ST. PETERSBURG, Fla. (AP) Do you hear these cries?
They are the collective sounds of Urangst after reading a report from a Florida woman who woke up with a palm bug in her ear. (This is the polite name for a flying cockroach, for those of you who are not familiar with the maligned Sunshine State insects.)
Katie Holley's gruesome experience happened in the wee hours of April 14. Soon after, her sister-in-law – who works as an editor for Self Magazine – asked her to write an essay. She did so in frightening, extravagant details that caused thousands of people across the country to wonder if they should sleep with earplugs.
"I never thought I would be known for such a ridiculous thing," she tweeted to a reporter on Thursday. It should be noted that Holley has an extremely positive attitude and a healthy sense of humor over an episode that would put many into a spiral of anxiety, including this reporter.
"I need therapy for many reasons, but this experience blows all these other reasons out of the water," Holley wrote.
Holley, who is 29 and works as a sales and marketing manager in Melbourne on the east coast of the state, has been living in Florida since 1995. Meaning that she has seen her fair share of palm bugs, which are brown, ubiquitous and can grow up to 2.5 cm long. It does not matter how clean your house is – it's almost natural that every building has one or more.
And they come out at night.
"When I woke up with that weird feeling, I did not know what it was, but 30 seconds later I stumbled into the bathroom, I knew that," she said. "I knew something was in my ear." (19659004) (Dear Reader, stop now if you are squeamish, really.)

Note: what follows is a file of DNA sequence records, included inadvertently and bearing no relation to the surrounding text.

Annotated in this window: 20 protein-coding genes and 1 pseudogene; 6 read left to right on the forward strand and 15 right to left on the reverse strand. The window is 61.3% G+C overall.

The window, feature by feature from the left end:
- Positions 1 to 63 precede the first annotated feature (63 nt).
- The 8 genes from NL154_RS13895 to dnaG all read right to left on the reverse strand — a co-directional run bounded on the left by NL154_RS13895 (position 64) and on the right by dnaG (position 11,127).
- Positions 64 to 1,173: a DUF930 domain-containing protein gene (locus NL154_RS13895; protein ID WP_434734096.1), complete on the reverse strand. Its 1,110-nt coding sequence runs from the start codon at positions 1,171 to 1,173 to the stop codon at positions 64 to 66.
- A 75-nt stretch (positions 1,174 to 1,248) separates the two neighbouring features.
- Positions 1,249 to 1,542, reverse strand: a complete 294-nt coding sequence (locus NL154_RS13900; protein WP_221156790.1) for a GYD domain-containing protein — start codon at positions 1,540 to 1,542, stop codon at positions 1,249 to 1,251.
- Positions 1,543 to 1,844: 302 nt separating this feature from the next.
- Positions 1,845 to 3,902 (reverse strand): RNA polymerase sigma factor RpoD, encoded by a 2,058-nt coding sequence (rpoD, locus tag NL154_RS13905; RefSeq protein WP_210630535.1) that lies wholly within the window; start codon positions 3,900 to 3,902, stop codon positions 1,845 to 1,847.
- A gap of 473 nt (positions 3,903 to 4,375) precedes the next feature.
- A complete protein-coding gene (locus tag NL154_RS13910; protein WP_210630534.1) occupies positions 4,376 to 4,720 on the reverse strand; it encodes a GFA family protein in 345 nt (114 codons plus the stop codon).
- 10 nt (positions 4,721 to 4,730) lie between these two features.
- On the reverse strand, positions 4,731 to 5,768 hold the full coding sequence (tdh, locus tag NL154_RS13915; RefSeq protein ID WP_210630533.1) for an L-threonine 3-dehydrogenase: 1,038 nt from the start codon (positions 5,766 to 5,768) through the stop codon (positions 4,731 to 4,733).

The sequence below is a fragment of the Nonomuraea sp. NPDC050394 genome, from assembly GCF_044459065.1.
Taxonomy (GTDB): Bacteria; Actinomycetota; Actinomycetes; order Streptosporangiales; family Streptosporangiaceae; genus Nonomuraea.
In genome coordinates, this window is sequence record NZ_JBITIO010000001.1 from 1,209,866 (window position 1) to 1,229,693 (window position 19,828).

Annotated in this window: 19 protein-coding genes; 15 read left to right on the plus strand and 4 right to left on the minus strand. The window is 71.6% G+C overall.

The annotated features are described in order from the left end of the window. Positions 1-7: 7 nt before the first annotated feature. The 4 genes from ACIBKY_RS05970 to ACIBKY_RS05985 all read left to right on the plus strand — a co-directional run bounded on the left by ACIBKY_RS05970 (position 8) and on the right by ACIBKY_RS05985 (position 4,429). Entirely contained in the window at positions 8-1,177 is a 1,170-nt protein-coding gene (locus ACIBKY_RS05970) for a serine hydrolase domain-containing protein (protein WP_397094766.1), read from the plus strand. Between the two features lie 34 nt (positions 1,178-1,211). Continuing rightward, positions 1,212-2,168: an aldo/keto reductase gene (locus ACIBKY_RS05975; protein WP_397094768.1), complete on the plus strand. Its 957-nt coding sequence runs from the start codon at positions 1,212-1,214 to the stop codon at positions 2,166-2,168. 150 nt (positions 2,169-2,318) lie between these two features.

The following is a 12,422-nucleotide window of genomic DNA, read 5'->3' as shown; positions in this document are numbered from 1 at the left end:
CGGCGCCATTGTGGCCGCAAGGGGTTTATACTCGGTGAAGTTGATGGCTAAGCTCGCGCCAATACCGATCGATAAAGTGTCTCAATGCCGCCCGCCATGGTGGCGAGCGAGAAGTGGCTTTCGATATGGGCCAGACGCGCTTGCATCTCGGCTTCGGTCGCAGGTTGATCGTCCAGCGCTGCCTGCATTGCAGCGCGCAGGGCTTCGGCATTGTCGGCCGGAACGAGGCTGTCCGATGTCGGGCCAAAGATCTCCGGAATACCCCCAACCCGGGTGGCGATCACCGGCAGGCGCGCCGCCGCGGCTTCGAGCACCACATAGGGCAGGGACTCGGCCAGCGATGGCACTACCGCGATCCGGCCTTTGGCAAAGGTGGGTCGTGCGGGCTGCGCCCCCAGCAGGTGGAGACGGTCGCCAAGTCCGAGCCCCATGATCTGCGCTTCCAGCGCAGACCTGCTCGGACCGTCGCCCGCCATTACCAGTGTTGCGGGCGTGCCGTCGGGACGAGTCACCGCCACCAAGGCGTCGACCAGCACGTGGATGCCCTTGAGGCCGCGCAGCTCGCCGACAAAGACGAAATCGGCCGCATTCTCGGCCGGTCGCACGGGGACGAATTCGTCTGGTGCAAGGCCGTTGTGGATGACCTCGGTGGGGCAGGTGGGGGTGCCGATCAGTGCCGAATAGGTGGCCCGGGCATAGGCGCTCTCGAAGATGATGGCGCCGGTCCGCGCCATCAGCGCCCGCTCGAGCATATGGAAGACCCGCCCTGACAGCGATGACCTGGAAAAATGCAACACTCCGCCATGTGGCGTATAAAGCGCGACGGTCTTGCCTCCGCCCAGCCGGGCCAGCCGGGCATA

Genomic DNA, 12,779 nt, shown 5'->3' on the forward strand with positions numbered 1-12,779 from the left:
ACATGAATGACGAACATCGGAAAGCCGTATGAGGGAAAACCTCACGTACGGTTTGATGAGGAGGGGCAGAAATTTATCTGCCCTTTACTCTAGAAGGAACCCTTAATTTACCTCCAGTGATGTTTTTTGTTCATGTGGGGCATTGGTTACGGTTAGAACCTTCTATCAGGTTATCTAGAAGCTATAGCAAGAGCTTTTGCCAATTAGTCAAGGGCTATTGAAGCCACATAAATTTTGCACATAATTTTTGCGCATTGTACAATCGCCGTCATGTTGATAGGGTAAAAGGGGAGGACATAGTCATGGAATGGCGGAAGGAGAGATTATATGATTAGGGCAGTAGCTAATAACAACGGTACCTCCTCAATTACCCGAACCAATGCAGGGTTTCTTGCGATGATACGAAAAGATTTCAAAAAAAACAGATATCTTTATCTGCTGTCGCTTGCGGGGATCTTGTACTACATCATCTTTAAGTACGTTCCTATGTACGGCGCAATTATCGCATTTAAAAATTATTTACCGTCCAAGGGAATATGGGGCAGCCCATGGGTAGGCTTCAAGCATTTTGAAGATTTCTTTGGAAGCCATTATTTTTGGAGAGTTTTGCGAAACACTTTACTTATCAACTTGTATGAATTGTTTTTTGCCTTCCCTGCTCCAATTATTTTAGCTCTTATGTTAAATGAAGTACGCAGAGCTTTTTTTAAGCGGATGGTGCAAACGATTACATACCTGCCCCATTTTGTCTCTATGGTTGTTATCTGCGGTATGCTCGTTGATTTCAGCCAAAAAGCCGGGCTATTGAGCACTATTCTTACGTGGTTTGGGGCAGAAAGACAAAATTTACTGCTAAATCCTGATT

Holley's next few hours were the stuff for horror movies. She carefully put a cotton swab in her ear and fished out two legs. Her husband "located the thickest part of the roach that was visible" and tried to extract it, without success.
(Seriously, it's getting worse.)
The prow turned into her ear on her way to the hospital
"When the doctor administered the lidocaine, the roach … began to react Feeling the death knocks that are in a very sensitive part of your body is unlike anything I can reasonably explain, "she wrote.
A doctor removed three chunks – but that was not the end of ordeal
(They were warned.) 
Nine days later, Holley still had persistent discomfort and hearing loss, So she went to her family doctor.
"My doctor continued to remove the leg and rinse my ear just to examine it and see more leftovers, pulling out six more pieces of carcass battle at the end of the incident."
(Take a deep breath.)
Here's the bad news.
"That may upset many people, but it's a pretty commonplace," Dr. David Wein, Head of Emergency Medicine at Tampa General Hospital, added that the hospital is receiving about a dozen cases a year. "There are probably not many preventative things you can do, in Florida it's really hard because we have all the bugs in our house, no matter how many times you spray."
In fact, Holley said, she and her husband had about one week before the incident hired an exterminator  "I think it's one of those weird things, unfortunately," she said. "It happened to me, so it probably will not happen to you."